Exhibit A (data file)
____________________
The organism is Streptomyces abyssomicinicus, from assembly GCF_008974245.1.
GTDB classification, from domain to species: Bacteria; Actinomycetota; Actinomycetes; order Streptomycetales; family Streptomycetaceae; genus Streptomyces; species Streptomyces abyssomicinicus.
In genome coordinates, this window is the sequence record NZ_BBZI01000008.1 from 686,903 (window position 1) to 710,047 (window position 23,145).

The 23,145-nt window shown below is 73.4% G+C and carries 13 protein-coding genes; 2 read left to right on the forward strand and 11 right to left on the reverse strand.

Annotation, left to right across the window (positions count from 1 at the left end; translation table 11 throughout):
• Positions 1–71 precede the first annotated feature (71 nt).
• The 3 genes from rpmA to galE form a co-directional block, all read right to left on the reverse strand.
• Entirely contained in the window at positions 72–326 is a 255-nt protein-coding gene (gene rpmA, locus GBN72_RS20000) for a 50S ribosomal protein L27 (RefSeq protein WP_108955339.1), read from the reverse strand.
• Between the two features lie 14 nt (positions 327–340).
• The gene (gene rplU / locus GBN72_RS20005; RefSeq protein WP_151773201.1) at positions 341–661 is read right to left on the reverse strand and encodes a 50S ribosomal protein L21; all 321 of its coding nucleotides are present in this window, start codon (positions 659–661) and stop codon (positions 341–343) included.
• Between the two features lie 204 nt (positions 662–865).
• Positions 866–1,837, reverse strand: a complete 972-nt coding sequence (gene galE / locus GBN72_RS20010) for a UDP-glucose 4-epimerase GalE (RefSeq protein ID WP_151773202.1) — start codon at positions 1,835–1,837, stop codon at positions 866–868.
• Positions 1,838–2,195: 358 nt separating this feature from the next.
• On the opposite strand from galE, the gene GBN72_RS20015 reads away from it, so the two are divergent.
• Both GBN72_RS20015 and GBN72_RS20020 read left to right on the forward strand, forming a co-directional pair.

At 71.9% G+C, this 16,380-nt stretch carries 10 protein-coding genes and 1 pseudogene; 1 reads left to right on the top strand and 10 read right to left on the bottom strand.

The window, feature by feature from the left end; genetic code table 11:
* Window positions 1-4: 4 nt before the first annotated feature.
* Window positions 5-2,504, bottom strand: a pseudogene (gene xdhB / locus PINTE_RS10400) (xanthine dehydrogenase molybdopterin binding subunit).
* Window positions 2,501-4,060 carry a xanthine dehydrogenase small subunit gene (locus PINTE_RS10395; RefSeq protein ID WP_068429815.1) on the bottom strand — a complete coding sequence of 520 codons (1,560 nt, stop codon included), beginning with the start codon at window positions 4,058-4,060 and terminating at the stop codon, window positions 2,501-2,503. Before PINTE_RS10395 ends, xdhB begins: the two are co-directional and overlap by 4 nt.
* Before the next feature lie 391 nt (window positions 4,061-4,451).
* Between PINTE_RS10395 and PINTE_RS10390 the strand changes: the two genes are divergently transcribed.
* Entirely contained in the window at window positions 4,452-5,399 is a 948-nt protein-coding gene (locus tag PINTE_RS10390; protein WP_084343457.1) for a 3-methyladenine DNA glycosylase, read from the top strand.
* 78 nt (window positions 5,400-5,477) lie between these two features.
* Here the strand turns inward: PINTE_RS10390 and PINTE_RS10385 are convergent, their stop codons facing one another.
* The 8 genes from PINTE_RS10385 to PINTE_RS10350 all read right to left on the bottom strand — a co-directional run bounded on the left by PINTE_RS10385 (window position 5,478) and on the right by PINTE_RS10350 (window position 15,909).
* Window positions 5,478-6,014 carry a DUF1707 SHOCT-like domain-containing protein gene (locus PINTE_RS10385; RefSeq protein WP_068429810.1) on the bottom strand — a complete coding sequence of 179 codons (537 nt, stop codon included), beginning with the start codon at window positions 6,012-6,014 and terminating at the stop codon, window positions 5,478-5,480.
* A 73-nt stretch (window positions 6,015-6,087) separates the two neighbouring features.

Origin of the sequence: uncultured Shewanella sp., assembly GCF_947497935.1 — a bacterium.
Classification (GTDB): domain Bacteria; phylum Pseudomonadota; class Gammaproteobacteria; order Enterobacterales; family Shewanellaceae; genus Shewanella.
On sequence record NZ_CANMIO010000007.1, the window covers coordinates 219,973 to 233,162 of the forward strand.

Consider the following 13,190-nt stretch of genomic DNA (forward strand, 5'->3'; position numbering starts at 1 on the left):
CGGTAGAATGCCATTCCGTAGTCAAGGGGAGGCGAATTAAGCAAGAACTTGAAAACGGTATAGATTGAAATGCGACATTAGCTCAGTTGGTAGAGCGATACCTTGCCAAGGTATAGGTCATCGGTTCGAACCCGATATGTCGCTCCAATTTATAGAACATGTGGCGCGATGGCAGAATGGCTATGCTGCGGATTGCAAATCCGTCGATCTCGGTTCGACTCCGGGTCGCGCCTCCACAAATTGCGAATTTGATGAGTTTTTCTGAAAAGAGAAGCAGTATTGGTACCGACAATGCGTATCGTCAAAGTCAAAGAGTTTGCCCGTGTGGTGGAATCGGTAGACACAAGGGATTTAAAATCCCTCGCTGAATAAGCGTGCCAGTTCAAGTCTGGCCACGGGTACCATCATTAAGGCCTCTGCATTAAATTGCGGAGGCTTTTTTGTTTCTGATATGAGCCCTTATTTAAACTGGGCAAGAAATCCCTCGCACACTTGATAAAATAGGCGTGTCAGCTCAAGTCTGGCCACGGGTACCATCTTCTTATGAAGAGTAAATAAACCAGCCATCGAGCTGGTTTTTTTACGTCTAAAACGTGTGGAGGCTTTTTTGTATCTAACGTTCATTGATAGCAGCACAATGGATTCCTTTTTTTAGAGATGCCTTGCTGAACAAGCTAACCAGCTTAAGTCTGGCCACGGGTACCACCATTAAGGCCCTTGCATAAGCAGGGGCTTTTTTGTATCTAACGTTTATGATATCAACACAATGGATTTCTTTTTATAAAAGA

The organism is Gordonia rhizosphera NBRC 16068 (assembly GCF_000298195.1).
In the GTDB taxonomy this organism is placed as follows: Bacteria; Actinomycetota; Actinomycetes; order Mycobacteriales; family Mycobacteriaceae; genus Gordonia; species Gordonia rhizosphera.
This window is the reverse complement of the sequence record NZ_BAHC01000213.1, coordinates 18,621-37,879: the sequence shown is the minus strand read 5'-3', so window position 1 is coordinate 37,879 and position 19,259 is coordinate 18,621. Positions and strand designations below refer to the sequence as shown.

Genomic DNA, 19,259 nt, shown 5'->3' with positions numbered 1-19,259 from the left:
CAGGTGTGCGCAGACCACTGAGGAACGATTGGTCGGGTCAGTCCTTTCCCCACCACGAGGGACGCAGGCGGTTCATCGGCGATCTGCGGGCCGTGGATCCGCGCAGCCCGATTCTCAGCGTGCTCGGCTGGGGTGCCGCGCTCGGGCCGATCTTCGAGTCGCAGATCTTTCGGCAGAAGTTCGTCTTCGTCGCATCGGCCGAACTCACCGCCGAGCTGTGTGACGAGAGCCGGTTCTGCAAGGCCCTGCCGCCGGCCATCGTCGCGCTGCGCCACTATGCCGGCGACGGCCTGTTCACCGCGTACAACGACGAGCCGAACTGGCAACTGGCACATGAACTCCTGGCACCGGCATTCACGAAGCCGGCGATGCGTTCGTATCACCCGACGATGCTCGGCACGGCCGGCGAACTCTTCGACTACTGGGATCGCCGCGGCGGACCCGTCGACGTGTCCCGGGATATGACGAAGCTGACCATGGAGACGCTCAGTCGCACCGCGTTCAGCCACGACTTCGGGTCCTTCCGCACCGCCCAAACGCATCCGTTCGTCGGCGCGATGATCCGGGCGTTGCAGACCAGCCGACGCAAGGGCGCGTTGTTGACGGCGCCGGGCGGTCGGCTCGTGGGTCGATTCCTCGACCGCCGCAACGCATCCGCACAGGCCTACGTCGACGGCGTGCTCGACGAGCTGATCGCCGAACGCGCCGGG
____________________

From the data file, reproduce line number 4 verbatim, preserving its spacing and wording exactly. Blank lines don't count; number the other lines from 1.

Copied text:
The 23,145-nt window shown below is 73.4% G+C and carries 13 protein-coding genes; 2 read left to right on the forward strand and 11 right to left on the reverse strand.